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Abstract

The purpose of this field study was to examine gender differences in the sweat response reported in the literature in trained men and women during indoor cycling. In the present study, 14 men and 12 women took part in a 90-minute spinning class in preparation for a 108-km road race. Delta body mass, corrected for the volume of water consumed, was used to estimate sweat loss during the exercise period. Men had a significantly higher sweat rate (1.12 L.h(-1)) compared to women (0.57 L.h(-1)), despite the fact that there were no significant gender differences in ad libitum fluid intake. Future research should focus on determining whether women may be more efficient in sweat production and evaporation and whether men may have a greater reserve capacity for increased sweating.
723
Journal of Strength and Conditioning Research, 2006, 20(3), 723–724
2006 National Strength & Conditioning Association Research Note
G
ENDER
D
IFFERENCES IN THE
S
WEAT
R
ESPONSE
D
URING
S
PINNING
E
XERCISE
L
YNTON
T. H
AZELHURST AND
N
ICOLAAS
C
LAASSEN
Department of Physiology, University of Pretoria, Pretoria, South Africa.
A
BSTRACT
.Hazelhurst, L.T., and N. Claassen. Gender differ-
ences in the sweat response during spinning exercise. J. Strength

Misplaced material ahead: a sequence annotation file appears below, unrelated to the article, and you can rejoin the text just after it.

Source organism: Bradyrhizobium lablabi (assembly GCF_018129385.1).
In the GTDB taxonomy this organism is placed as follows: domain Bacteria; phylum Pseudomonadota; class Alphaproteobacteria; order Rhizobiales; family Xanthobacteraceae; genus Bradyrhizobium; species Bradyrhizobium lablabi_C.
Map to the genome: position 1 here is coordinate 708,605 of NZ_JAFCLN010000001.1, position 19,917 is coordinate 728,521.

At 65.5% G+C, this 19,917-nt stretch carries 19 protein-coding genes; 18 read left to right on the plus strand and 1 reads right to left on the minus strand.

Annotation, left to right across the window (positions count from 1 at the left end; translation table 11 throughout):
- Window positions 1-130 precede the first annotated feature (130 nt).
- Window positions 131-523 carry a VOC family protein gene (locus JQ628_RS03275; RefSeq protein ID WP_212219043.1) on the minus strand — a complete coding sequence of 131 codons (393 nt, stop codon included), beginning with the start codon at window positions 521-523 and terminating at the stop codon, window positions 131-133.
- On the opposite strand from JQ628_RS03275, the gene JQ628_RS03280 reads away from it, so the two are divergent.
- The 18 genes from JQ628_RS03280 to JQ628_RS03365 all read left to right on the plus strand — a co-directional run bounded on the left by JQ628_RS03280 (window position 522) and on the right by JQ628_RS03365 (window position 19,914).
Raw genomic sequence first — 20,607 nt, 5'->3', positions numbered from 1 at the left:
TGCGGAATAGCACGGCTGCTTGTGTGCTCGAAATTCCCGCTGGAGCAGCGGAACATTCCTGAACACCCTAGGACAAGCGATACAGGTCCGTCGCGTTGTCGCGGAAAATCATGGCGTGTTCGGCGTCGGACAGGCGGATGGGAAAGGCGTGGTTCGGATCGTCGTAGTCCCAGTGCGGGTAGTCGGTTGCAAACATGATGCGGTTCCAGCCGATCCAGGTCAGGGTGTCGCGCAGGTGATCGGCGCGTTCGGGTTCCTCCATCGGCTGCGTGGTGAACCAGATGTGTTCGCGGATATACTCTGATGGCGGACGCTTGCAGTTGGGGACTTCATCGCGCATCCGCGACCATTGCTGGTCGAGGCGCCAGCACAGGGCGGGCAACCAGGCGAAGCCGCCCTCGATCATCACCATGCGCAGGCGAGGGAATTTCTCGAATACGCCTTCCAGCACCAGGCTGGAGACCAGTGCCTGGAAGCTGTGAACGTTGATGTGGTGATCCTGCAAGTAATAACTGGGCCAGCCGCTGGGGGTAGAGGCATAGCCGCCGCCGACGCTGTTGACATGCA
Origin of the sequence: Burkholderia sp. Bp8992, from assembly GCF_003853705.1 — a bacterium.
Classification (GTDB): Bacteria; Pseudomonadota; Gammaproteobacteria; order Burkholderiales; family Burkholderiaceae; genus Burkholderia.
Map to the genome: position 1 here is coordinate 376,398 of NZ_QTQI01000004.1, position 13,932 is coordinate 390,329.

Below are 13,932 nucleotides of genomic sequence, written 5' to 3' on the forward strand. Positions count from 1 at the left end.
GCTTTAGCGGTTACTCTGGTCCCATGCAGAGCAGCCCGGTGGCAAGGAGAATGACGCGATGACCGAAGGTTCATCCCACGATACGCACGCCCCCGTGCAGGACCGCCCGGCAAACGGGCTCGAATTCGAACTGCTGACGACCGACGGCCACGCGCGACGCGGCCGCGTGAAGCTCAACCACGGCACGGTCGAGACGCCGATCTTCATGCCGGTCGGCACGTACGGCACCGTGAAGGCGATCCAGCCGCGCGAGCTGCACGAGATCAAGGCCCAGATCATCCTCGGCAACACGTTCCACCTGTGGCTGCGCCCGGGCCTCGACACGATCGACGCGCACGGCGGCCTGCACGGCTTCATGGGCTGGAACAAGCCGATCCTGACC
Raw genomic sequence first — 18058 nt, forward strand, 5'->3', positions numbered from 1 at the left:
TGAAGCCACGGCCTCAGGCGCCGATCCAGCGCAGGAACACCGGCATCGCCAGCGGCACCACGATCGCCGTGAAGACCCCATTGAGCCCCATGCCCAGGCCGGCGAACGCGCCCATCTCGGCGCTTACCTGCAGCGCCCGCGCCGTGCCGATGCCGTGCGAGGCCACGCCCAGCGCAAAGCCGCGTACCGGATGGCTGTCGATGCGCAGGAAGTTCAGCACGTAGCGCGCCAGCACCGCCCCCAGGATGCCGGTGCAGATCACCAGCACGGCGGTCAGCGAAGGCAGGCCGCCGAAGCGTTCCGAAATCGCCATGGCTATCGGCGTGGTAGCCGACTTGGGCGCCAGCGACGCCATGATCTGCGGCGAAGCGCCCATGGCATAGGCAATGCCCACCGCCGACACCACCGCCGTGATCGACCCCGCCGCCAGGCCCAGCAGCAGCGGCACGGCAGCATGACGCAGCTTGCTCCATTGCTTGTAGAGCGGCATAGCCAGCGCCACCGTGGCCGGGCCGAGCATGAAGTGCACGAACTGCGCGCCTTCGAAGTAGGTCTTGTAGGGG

Cond. Res. 20(3):723–724. 2006.—The purpose of this field study
was to examine gender differences in the sweat response re-
ported in the literature in trained men and women during indoor
cycling. In the present study, 14 men and 12 women took part
in a 90-minute spinning class in preparation for a 108-km road
race. Delta body mass, corrected for the volume of water con-
sumed, was used to estimate sweat loss during the exercise pe-
riod. Men had a significantly higher sweat rate (1.12 L·h
1
) com-
pared to women (0.57 L·h
1
), despite the fact that there were no
significant gender differences in ad libitum fluid intake. Future
research should focus on determining whether women may be
more efficient in sweat production and evaporation and whether
men may have a greater reserve capacity for increased sweating.
K
EY
W
ORDS
. sweat production, gender, indoor cycling, cycle er-
gometry
I
NTRODUCTION
Comparative studies of thermoregulatory re-
sponses in men and women have not produced
consistent results. Although gender-related dif-
ferences in thermoregulation have been attri-
buted to (a) morphological differences, (b) differing sweat-
ing responses and mechanisms, and (c) cardiac systemic
differences, some studies have reported similar thermo-
regulatory responses in both genders (1).
Spinning is an indoor group cycling exercise that com-
bines an aerobic and anaerobic workout on a modified
ergometer. Ambient conditions, particularly lack of wind
flow in the indoor spinning studio, promote an increase
in water vapor as sweat is vaporized. Previous research
has shown that indoor laboratory conditions resulted in